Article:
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Big Data: 6 Unusual Ways Companies Can Collect Your Data

Big Data: 6 Unusual Ways Companies Can Collect Your Data

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Last Updated March 8, 2024

Big Data Collections

Big data has been hailed as a global game changer in the tech industry, giving businesses and governments quantifiable information on just about everything people choose to do online. But big data goes beyond cookies and web tracking.

The use of big data can give businesses interesting, and sometimes surprising, insights into our lives. This article highlights some of the more unusual ways big data is collected.


Loyalty Card Data Collection

1. Loyalty Cards

Using loyalty cards can also carry some benefits, as it rewards repeat customers and incentivizes more shopping.

That said, customers should be aware that each time they use loyalty or credit cards, their purchase data is being tracked and stored.

While it may make sense for retailers to understand which products are being sold to different groups of customers, this information can also be used to create detailed customer profiles that can then be sold to advertisers and other businesses.

2. Gameplay

Online gamers are not exempt from big data collection.

The constant web connection of devices allows game developers to access large amounts of data instantaneously, even if the game is otherwise single-player.

Every time a user has difficulty on a particular level, makes an in-app purchase, installs or deletes the game, plays for a long stretch of time or gives up after a few minutes, this information is tracked and stored.


3. Satellite Imagery

One interesting source of big data is what can be visible from the sky. With the development of Google Earth and Google Maps, satellite data is now publicly available. This allows savvy analytics professionals to develop surprisingly complete pictures of certain areas and even begin to understand the types of people who live and work in those locations.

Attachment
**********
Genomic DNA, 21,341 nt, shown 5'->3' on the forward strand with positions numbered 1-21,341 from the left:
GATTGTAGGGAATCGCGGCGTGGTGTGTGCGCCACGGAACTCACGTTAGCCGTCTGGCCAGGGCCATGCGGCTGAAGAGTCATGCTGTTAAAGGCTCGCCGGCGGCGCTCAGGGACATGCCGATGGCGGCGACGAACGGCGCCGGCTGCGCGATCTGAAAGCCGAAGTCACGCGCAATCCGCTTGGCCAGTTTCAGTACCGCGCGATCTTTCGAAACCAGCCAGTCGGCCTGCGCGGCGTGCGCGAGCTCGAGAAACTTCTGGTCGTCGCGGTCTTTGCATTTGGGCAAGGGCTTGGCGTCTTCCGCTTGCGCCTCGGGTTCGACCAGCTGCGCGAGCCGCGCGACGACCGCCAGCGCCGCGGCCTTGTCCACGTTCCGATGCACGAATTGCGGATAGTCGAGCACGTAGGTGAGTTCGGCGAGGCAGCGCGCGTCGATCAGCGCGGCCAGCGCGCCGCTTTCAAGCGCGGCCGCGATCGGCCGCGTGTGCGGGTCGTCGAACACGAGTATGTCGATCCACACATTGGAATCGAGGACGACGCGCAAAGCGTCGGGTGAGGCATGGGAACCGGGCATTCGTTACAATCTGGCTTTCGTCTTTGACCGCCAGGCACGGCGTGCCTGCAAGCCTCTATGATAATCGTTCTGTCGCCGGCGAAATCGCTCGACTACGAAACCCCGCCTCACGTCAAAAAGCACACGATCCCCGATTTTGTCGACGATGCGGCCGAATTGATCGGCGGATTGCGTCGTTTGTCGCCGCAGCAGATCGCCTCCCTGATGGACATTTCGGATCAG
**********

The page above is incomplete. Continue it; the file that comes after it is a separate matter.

4. Employer Databases

HR departments can use big data to profile their employees and quantify workplace performance. Employee history with the company might be an common interest, but big data also includes less intuitive figures, including:

  • The amount of time workers spend with certain programs on their computers
  • The times of day where employees appear most active
  • The moment employees first power on their devices

Information documented with technology can often find some use in big data sets and help create an image of employee quality.

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Data Spying

5. Your Inbox

Modern email services are depositories of large amounts of user data.

While the following information is not true of all services, it is the case in some of the most popular email providers, including Google and Yahoo. Both of these companies use algorithms to scan the content of your email for certain keywords with the goal of providing advertising targeted toward your interests.

For example, this may include links for hotel reservations after you received an email discussing an upcoming trip.

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6. Social Media Activity

Social media sites are another large provider of big data. Social media users often willingly provide information about their personal lives to such services, and Terms of Service agreements typically allow sites the right to store and use this information as they see fit.

However, big data analytics can also be used to document which features users agree to disable, which posts they delete and how often they log into the site at different parts of the day. This information can be used to create thorough profiles of users’ habits and detail what information is important to them.

Using Big Data

From online usage and apps to credit cards and satellite imagery, companies are now able to package our lives into increasingly large data sets. Yet, collecting all of this data is one thing – using it to learn more about customers’ tendencies is another. The next article in this series will focus on some of the insights these large data sets can provide.